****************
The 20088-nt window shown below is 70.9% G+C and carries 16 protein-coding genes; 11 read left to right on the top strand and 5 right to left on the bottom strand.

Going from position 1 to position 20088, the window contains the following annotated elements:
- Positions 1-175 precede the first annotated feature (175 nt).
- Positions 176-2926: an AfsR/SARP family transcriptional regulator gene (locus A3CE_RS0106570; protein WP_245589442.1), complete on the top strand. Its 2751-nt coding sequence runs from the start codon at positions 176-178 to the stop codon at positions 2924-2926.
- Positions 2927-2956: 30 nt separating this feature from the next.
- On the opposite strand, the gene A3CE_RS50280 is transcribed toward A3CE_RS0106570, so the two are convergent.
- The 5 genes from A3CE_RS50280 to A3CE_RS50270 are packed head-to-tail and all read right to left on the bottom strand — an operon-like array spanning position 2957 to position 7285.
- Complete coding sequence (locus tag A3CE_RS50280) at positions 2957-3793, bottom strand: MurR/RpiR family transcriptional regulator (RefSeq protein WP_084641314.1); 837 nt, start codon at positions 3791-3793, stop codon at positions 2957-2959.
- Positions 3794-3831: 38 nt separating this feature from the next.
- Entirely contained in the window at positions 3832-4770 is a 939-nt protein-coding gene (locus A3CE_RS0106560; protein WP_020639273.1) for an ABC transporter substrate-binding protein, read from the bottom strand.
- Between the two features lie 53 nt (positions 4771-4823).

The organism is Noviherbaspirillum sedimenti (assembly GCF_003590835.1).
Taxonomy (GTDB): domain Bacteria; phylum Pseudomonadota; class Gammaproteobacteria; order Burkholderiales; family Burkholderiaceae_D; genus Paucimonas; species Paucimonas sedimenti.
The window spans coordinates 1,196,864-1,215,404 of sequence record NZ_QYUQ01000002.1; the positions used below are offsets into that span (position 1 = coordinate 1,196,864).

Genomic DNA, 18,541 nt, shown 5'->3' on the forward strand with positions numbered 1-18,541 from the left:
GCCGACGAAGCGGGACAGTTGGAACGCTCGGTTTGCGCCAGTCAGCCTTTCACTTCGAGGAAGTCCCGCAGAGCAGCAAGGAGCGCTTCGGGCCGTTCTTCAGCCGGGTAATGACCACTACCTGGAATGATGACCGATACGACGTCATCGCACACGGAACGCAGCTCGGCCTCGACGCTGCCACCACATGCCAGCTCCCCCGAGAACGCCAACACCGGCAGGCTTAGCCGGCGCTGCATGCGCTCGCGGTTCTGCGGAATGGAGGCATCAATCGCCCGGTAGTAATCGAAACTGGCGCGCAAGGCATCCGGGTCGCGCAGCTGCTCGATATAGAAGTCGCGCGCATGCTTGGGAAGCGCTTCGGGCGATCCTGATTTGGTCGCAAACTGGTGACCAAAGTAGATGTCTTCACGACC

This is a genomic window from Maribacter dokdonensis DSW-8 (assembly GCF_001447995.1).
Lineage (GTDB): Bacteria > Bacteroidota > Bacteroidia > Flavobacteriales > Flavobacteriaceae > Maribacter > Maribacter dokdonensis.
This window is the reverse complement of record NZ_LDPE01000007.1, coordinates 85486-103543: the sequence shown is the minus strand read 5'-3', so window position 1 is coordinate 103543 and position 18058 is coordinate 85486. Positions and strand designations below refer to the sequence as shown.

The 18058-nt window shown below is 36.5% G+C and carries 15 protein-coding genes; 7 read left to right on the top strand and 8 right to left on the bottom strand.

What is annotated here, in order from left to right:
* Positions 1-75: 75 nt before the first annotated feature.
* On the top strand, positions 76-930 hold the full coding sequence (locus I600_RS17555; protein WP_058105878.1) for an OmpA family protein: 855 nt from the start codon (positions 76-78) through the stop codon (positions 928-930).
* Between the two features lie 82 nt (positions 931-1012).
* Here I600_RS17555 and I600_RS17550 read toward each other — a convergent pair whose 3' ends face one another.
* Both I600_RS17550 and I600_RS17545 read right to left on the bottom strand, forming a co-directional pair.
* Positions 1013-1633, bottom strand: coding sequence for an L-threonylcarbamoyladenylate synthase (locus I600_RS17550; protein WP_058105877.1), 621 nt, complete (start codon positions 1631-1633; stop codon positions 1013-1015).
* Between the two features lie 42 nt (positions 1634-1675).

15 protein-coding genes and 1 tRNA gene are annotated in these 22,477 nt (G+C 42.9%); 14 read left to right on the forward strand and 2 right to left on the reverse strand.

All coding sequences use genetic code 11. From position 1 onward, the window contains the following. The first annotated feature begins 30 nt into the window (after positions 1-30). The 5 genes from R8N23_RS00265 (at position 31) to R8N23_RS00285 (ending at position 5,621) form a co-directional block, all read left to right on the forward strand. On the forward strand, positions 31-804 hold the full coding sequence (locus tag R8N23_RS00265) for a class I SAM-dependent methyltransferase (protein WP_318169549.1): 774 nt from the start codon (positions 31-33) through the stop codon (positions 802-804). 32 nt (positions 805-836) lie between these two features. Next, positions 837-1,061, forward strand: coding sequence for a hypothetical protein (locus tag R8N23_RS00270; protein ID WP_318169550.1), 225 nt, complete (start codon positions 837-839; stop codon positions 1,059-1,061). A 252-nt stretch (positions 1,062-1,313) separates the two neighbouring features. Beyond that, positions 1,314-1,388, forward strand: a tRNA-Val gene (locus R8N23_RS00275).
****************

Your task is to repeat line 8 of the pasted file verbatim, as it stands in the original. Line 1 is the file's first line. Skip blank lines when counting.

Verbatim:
- Complete coding sequence (locus tag A3CE_RS50280) at positions 2957-3793, bottom strand: MurR/RpiR family transcriptional regulator (RefSeq protein WP_084641314.1); 837 nt, start codon at positions 3791-3793, stop codon at positions 2957-2959.